One of the fringe benefits of travelling to client sites regularly is the amount of people-watching you get to do. And in the words of the late, great Bill Hicks: there are some real pockets of humanity out there, it’s amazing to see them travelling around.
You can spot the regular travellers of course, they tend to be quite quiet, keep to themselves. They know exactly where they are going, they know which cars on the train are which and how the seat reservation system works. In general they get on the train and settle down quickly, surrounding themselves with the trappings of the regular traveller – the laptop or MP3 player comes out instantly and gets arranged artfully in front of them. On the morning trains down to Cheshire I’ve seen people get on, set up their space and have their head leaning against the window close to snoring, before the train has even left Edinburgh Waverley. Now that is a professional traveller.
On the flip side you get the occasional travellers, who are easily marked out early on by the fact that they come on, wandering down the aisle and staring at each and every number in turn for a few seconds before moving on. Which is odd really, given how little information is on there. Read the number. Does it match your number? No? Then keep moving until it does. There’s four seats in every row, if your number is 48 and you’re just passing 4, then you don’t need to stop and check every row, you’re at the wrong part of the carriage. If it matches? Then sit down, or at least move out of the way so the dozen people patiently (or not so patiently) standing behind you waiting to get past to their own seats can get along. In particular, don’t stare at the seat number, look at the seat, at the seat number again, then look around and see if you like the other seats nearby better.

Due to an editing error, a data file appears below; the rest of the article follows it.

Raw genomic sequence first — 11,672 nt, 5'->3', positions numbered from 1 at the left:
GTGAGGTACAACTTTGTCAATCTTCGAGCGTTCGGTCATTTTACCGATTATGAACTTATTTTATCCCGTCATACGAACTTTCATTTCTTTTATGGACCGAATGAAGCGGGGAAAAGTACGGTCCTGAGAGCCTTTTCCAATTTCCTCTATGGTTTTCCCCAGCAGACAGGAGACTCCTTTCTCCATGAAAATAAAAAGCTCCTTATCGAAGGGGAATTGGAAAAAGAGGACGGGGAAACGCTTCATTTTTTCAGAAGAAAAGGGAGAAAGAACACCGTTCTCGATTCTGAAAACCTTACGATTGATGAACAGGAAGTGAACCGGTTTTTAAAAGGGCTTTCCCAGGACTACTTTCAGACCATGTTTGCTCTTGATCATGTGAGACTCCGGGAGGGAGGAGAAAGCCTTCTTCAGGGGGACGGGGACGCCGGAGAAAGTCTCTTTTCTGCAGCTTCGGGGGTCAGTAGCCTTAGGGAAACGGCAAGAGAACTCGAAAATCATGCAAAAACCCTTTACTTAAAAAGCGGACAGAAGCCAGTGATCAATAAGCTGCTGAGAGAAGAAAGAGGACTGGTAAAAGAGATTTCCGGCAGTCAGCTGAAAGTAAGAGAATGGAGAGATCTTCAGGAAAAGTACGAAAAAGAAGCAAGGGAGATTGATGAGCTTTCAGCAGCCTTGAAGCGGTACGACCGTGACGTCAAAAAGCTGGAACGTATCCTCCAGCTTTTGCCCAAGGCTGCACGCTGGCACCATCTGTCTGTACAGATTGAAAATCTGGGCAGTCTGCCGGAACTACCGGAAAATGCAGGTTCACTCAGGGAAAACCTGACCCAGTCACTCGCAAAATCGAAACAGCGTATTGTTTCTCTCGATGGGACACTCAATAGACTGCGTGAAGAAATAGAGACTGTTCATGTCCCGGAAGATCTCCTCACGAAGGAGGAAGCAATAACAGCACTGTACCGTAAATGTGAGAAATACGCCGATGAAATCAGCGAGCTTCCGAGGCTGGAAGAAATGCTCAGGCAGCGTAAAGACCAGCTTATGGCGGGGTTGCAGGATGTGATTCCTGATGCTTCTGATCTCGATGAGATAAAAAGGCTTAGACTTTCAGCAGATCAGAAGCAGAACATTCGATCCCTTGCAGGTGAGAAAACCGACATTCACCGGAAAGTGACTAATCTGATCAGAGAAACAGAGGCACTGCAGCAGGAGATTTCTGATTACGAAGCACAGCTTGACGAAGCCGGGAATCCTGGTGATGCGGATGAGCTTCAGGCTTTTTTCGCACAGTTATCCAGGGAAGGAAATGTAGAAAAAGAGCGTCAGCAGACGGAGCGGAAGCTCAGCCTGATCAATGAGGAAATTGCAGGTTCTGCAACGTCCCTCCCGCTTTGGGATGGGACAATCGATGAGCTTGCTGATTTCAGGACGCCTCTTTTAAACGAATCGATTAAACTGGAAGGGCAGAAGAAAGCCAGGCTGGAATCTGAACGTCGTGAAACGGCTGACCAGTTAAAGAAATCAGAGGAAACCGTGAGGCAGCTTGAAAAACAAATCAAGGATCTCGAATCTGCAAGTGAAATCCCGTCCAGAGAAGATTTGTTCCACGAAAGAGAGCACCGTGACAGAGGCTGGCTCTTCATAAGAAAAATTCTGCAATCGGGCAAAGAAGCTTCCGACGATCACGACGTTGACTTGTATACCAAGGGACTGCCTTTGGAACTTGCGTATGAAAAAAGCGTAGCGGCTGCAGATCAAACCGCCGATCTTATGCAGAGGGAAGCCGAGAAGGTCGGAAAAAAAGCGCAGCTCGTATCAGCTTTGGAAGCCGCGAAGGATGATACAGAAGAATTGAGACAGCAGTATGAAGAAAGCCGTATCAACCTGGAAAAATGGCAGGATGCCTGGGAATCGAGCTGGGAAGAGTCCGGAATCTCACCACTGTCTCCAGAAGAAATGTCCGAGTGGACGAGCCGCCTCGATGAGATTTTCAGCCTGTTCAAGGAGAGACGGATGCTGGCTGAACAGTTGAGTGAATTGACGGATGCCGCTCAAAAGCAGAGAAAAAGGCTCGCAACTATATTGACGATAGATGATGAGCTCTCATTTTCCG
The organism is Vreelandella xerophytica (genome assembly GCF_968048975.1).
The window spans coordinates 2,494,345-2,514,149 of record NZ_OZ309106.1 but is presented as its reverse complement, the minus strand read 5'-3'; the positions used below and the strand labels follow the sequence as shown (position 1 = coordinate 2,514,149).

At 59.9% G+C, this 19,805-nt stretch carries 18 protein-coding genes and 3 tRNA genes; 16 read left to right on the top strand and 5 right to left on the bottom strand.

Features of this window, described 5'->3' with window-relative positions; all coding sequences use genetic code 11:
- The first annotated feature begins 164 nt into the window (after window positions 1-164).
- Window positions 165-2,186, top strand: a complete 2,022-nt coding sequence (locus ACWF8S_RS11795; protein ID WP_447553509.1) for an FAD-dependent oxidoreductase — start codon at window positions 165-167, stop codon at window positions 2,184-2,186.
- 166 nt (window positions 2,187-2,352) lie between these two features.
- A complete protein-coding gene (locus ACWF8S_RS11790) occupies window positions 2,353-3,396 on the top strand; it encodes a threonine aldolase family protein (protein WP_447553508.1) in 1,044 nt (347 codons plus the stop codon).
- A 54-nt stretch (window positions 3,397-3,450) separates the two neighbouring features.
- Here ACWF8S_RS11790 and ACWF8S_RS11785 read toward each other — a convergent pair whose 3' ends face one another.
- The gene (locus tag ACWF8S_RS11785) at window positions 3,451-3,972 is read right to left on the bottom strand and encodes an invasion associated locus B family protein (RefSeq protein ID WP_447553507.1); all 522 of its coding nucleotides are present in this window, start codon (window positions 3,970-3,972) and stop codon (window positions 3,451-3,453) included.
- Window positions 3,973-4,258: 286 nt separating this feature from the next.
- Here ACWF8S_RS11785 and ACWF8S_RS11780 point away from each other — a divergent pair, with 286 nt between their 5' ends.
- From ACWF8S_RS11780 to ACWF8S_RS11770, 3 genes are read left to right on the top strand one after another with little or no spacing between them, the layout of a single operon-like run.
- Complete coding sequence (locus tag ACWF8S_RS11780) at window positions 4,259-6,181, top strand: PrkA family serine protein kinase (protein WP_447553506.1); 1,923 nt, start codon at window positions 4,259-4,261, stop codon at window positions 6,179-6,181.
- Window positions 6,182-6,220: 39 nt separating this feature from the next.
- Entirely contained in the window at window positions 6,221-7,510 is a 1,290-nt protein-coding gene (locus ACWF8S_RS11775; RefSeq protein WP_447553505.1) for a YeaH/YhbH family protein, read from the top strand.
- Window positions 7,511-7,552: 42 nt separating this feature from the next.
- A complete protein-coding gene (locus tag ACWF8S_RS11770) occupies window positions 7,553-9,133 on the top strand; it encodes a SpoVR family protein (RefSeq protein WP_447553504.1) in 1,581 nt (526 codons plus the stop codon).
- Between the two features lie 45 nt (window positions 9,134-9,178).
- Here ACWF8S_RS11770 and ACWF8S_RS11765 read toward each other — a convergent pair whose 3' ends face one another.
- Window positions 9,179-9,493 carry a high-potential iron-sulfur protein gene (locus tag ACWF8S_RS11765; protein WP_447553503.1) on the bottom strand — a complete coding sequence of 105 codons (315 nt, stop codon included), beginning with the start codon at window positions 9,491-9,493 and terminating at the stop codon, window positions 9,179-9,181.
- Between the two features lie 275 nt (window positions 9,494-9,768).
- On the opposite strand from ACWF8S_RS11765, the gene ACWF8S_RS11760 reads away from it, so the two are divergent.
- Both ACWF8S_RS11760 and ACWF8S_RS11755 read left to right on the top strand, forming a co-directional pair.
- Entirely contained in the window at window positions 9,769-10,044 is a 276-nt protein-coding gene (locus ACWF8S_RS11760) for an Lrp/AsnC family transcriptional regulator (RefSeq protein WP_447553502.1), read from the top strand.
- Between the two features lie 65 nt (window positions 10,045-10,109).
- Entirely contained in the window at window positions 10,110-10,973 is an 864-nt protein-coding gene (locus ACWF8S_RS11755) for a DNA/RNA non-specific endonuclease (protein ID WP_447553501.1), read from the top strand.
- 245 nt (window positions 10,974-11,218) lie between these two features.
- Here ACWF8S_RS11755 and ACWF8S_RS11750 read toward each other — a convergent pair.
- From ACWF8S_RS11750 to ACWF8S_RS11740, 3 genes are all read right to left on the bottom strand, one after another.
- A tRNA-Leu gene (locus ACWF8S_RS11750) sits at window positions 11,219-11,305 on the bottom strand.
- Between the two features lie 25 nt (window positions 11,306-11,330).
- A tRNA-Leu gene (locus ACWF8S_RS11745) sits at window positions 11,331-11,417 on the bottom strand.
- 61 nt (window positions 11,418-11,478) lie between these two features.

Couples and families are especially bad for this. It’s not rocket science, you’d think, getting to your seat and sitting down. But watching a pair of grandparents with a young child going up and down a carriage, dithering over where to go, because there’s someone else sitting in the unreserved seat of their table for four; well – it’s excruciating to watch. Sometimes the conductor happens along while they’re still dithering, and I don’t envy their job at all. You can see the distress on their face as they try to resist the urge to shake the errant passengers by the shoulders and shout “Just sit down! It’s not that hard!”
Families are also the worst for the crazy bag sizes, which is great fun to watch, as long as you’re not sitting by the luggage racks. At a distance though, it’s great to watch them trying to manage with a bag big enough to fit a small child in. From the moment they get on the carriage and struggle to even get their bags through the doors, you know there’s going to be a dilemma before they get to sit down. And sure enough, they eventually get to the rack, banging peoples elbows and ankles along the way, only to find that it’s already pretty full of normal sized bags. Then they huff and puff and half-heartedly push other bags around, even though it’s clear that the only way they’re getting their bags in is to throw all the others from the train and hope no-one notices. With couples and families though, you get a further treat, which is to watch them turn to each other and start complaining that there’s never enough room for bags on the train (or for bonus points – complain at their partner that they’ve packed too much stuff). As if it’s somehow the train company’s fault for not accommodating their giant-sized luggage. The more belligerent amongst them will even start asking around if other people could move their bags instead – only to be greeted with shocked stares and disbelief at their gall.
(to be continued…)